Now far more protected physically, he also realized he would have to cooperate with the law rather than work around it. On the advice of his girlfriend -- the woman who would eventually become his wife and superhero Purple Reign -- Ben applied for a media license through the police department and was granted access to the city’s crime maps. As more individuals joined his group, he began using radio to communicate with his teammates, relaying info on the whereabouts of potential suspects. He also installed a camera in his chest piece that continuously records while he is on patrol. The device can be linked to police car computers to show cops exactly what transpired in a given situation. In addition, Ben uses his iPhone to track the positions of his teammates and to live stream video back to his home in the event that his suit is ever confiscated or his primary camera is damaged.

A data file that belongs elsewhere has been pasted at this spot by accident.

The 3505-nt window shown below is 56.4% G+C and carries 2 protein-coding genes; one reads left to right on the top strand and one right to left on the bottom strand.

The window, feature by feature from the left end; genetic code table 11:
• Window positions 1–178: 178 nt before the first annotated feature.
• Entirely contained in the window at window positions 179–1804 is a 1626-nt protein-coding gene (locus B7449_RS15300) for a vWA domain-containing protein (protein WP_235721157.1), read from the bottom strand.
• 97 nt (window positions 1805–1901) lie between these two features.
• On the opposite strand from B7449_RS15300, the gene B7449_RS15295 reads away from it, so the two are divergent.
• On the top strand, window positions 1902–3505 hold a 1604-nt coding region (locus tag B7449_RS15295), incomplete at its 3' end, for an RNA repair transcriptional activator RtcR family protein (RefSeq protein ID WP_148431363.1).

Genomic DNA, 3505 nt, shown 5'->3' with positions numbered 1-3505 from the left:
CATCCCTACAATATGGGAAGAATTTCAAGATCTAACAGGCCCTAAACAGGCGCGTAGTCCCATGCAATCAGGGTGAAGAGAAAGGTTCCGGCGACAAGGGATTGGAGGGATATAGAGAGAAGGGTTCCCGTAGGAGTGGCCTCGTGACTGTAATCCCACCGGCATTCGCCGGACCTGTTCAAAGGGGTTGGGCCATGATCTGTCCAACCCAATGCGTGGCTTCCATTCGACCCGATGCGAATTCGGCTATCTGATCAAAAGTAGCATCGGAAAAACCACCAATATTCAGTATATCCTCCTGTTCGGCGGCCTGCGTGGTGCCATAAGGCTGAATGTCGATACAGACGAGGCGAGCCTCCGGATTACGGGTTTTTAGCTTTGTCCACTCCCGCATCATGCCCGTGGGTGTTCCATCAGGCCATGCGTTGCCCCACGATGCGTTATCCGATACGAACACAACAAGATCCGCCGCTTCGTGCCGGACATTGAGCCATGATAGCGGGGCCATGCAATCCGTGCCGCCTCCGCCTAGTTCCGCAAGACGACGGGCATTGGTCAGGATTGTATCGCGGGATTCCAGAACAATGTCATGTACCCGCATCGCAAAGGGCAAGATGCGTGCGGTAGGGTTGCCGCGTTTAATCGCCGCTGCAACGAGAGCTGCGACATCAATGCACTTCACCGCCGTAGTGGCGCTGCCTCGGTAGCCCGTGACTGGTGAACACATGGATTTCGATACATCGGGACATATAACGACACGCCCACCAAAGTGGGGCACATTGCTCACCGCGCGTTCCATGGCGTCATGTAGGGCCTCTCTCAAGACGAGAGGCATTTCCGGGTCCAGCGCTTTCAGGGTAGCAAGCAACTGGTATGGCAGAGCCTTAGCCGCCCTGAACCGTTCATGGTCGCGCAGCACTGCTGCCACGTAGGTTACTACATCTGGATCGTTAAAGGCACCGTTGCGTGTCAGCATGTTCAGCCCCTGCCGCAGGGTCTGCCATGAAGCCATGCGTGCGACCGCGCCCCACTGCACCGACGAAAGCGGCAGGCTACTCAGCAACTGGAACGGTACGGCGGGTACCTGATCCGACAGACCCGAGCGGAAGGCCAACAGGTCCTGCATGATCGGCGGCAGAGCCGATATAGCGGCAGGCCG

These extra efforts would pay off after he was arrested last year for assault for his use of pepper spray while trying to break up a street fight. Luckily for Ben, he had by then acquired free legal representation through a friend, a service from which he continues to benefit. His team of lawyers presented the video evidence, and the case was dismissed, but not before he was asked to take off his mask.

“When I put my mask back on, the judge came off the bench and shook my hand and said she liked what I do and told me to be careful,” he says. “That was the trial.”

Finish Reading » Phoenix Jones has been involved in more than 250 police cases during his time as a full-time crime fighter. He has been shot, stabbed, arrested, embarrassed, cheap-shotted, celebrated, challenged and called-out, but, for all of his training and toughness and ability, the masked man who has made it his business to personally defend Seattle holds no jurisdiction to negotiate whether two brothers are friends or foes.